Phil took the laptop and nodded. He left the room without another word.

“I’m sorry.” Anna muttered.

“Why are you sorry?” Matt asked.

“I didn’t realize he was dumb and actually thought we were going to let him freeload from us for the rest of his life.” Anna explained.

Matt put his hands in his pockets and raised his shoulders. “Well, all we can do now is help steer him in the right direction. He’ll be fine and so will we.” He kissed Anna on the cheek.

Anna smiled at him. She strained the pasta over the sink and dumped it back into the pot. “Can you get the milk, please?”

“You mean the one that has your brother’s germs all over it?” Matt grunted. He opened the fridge and picked up the carton. He let out a sigh.

“What’s wrong?” Anna asked.

Matt tossed the milk into the trash. “It’s empty.” He grabbed his car keys. “I’ll be back… do we need anything else other than milk?”

“Pop-Tarts?” Anna said sheepishly.

Matt shook his head. “No, I hid those from him.”

“Yeah… he found them.”

Matt sighed. “I’ll be back…”

Words: 1,304

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Time To Write: Random Words 16 [Creative Writing Prompt]

Last week’s writing prompt was a Sentence Starter. You can read what some writers wrote here:

Now onto this week’s prompt…

Time To Write: Random Words 16 | Creative Writing | Writing Prompt |

Write a story using all three words here: Shadow, Bin, Merit.

If you use this prompt, please leave a link to your post in the comments below and I’ll share it next week. Please be sure to link back to my blog so your readers know where you got the prompt!

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Short Story Sunday 272: Part

Short Story Sunday: Part | Creative Writing | Short Story | Flash Fiction |

Violet sat down at the kitchen table and opened her laptop. She typed in, “part one” in a Word document and then stared at the blinking cursor. She glanced at the digital clock in the bottom right corner of her computer screen before looking back at the project she was just about to work on. Ben was supposed to arrive at her house any minute now. He was actually supposed to be there about a half hour ago. She hoped he remembered they were supposed to work on the project together today.

They had to write a three-act play for their English class. Their teacher wanted the plays to be in various voices but she also wanted the kids to work together and co-author a piece together so that they could incorporate their own ideas and own voices and yet try to compromise and make it seem like the play was written by one person.

None of it made any sense to Violet and she knew well enough that Ben didn’t care too much for the project – or the class in general – so she knew this was going to be pulling teeth.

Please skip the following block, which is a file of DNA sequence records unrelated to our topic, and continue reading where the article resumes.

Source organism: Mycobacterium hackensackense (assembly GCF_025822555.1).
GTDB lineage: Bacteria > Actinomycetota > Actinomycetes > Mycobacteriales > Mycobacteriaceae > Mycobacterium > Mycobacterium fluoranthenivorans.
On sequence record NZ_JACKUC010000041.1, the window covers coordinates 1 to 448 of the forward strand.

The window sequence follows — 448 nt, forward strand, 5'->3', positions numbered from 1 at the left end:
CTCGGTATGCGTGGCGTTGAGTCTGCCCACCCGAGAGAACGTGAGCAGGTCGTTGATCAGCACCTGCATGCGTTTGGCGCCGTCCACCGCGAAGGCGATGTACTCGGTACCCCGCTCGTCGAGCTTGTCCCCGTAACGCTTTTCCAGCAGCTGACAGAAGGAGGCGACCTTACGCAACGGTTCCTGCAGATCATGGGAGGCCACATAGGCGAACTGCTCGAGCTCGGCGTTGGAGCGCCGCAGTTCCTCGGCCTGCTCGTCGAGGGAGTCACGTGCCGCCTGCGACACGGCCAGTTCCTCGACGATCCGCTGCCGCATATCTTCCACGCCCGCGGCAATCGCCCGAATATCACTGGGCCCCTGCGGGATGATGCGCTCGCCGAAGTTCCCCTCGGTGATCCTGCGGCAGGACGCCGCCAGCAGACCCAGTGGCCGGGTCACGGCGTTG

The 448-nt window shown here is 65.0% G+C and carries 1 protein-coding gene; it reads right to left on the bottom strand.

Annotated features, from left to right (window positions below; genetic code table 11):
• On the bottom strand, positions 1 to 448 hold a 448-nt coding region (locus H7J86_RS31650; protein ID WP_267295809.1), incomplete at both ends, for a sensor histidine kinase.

They were only allowed to work in groups of two because their teacher wanted them to write the first act of the play together – their shared voices – and then one needed to write the second act of the play. Once that was done, the other partner needed to write the third act, the ending, of the play. They had three weeks to do this which meant they had a week to do each part. Violet knew Ben was going to do his last minute, so she had decided to work on the first act of the play together right after school (the project was just assigned today) and then she would write the second act as quickly as possible. That would give Ben about two weeks or so to get the third act written. It would be out of Violet’s hands and she wouldn’t have to wait for him to do his part in case she needed to write the ending.

Violet didn’t even want to work with Ben in the first place. Their English teacher was nice this time around and actually let them pick their partners for the project. Unfortunately for Violet, she only had two other friends in her English class and they had decided to work together leaving Violet to fend for herself and pick a different partner. Ben was in the same boat. He had four good friends in the class but they had paired off with one another. Ben sat behind Violet in class and their teacher noticed neither of them were sitting with a partner, she assumed the two of them had partnered up.


She looked up from her computer hearing Ben’s piercing voice come from the other room. She hoped this wasn’t going to take them long. “I’m in the kitchen.” She realized Ben had never been over her house before but she hoped he’d be able to find his way around. The house wasn’t that big.

Ben entered the kitchen. He didn’t have anything with him. He sat down at the kitchen table and smirked at her. “Hi.”


“So, what are we doing?” he asked.

“Did you bring anything?” she replied.


Violet sighed.

“Well, you said you were going to use your laptop and do the typing. All I need to do is help you come up with ideas. So, here I am.” Ben responded with a snort. “You’re lucky I came at all.”

“I wouldn’t have minded doing this whole project myself.” Violet snapped.

Ben sighed. “I know you think I’m annoying, but I also know that grades are important to you. I’ll be nice and do my best to help out. Just don’t yell at me before we’ve even started.”

“You’re 40 minutes late.” Violet said narrowing her eyes.

Ben nodded. “Yes. Yes, I am. I apologize.”

Violet sighed. “Alright, let’s write the first act of the play together. I figured I could do act two and you could do the ending? I can do mine fast and then you can have a lot of time to come up with an ending.”

Ben scoffed. “You don’t think I can hit the deadline?”

Violet hesitated. No, she didn’t think he could, but she didn’t want to tell him that. She didn’t care too much for Ben, but she didn’t want to be rude to him. “I personally think the ending is hardest to come up with. Especially since you won’t know my thoughts for the second act. I just thought it might be easier for you to have a little extra time. Sorry, I didn’t mean anything by it.”